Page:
In 1831, she began public speaking to a mixed crowd of men and women. Her speaking out against slavery and the injustices that women went through  was controversial due to the fact that it was forbidden for women to speak out in public. Especially to a mixed crowd of men and women. Regardless of the racism and sexism that permeated society, Maria’s courage to speak in public rendered her a powerful force to be reckoned with.

In 1832, She spoke to a predominately female audience at the African American Female Intelligence Society. Maria Stewart used religious references from the Bible to support her cause and fight for equality for Black women in the country at the convention. That same year, she gave a second lecture to both Black men and women about abolition of slavery. She spoke about whether or not free Blacks were better off than slaves. Her lectures were published in the Liberator. She gave several speeches throughout 1832 and 1833 and returned to Boston. She received mixed reviews from critics and others about her lecturing in public. Many abolitionists praised her work while there were others who believed that a woman especially a Black woman shouldn’t be speaking out in public. Hence the importance of Maria Stewart’s work in the context of social and historical context.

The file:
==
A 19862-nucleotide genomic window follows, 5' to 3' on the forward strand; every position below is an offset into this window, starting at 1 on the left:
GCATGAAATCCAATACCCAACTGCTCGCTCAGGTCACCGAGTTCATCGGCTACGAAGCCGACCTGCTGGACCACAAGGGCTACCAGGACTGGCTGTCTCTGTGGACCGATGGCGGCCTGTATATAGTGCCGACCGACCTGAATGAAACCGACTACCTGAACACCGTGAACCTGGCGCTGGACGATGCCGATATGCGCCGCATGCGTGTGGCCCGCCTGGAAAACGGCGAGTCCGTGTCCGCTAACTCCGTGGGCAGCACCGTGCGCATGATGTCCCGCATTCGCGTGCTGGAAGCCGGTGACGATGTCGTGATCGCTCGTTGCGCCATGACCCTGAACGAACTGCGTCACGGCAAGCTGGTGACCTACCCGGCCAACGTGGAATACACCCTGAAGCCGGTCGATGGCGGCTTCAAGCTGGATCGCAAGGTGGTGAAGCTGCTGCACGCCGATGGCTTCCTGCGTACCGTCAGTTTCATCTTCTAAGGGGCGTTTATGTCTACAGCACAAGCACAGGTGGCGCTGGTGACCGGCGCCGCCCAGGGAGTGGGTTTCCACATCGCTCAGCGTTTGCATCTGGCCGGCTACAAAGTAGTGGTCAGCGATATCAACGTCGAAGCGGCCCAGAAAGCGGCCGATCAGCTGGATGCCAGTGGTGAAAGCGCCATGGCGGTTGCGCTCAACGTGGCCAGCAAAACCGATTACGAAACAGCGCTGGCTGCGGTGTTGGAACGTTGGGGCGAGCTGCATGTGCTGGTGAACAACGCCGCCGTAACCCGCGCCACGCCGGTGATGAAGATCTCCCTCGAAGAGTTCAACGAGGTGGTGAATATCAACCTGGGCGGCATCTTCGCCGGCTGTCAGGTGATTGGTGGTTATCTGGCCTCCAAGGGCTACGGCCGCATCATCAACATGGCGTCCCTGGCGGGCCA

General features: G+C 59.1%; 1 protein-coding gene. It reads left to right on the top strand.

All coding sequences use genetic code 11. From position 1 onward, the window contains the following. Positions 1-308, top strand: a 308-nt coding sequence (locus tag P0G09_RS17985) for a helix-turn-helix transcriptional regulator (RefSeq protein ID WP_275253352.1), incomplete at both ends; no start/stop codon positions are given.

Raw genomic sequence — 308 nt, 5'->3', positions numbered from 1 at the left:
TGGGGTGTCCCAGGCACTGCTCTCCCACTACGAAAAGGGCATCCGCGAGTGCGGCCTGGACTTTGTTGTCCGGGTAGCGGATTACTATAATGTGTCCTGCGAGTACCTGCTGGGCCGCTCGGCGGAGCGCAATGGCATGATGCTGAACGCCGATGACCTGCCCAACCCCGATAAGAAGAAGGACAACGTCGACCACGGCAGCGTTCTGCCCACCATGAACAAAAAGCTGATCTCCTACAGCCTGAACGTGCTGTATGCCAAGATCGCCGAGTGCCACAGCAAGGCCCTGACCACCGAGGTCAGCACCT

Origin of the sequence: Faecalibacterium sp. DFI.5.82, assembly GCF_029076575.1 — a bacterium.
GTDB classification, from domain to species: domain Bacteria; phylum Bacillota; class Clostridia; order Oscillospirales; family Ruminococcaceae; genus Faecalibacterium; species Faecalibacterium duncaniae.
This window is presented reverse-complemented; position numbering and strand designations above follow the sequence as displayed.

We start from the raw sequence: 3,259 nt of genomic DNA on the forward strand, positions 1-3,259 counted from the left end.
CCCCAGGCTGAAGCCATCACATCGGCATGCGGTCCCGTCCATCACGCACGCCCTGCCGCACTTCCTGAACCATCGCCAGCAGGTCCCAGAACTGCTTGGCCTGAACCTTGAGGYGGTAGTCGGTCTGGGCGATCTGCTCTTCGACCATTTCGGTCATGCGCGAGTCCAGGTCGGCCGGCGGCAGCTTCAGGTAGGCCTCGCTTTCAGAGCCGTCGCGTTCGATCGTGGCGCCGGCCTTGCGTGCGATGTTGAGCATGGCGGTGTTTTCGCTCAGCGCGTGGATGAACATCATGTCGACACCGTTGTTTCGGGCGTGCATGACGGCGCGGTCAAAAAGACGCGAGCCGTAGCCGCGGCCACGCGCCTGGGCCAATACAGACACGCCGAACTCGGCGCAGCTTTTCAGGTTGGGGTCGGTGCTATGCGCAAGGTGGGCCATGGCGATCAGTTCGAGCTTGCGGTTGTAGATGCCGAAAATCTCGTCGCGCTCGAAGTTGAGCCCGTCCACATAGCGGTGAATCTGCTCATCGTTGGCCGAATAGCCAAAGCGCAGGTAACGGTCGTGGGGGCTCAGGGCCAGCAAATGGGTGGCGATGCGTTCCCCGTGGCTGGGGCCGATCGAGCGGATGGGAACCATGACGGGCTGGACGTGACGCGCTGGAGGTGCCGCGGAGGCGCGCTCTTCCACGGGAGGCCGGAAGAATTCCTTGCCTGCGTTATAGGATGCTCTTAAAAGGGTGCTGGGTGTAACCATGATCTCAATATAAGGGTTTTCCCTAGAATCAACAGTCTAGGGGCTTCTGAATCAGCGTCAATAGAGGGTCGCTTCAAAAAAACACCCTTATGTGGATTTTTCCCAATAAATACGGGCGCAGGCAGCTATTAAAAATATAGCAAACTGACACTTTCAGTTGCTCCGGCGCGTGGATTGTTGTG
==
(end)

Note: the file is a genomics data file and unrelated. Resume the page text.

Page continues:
Why is Maria Stewart’s contribution to nineteenth century Woman’s Suffrage left out of the history books?

Maria Stewart’s contribution to the nineteenth century Woman’s Suffrage was and still is left out of the history books because including her in the history books would mean admitting that it was a Black American woman who influenced the Suffrage Movement. History revisionists don’t want to credit a Black woman for influencing feminism because it would show Black women’s contribution and work in shaping feminism in America. Learning about Maria Stewart would also help break the misconception that feminism is a ”White woman’s thing” and that feminism is for every woman, White, Black, Hispanic etc.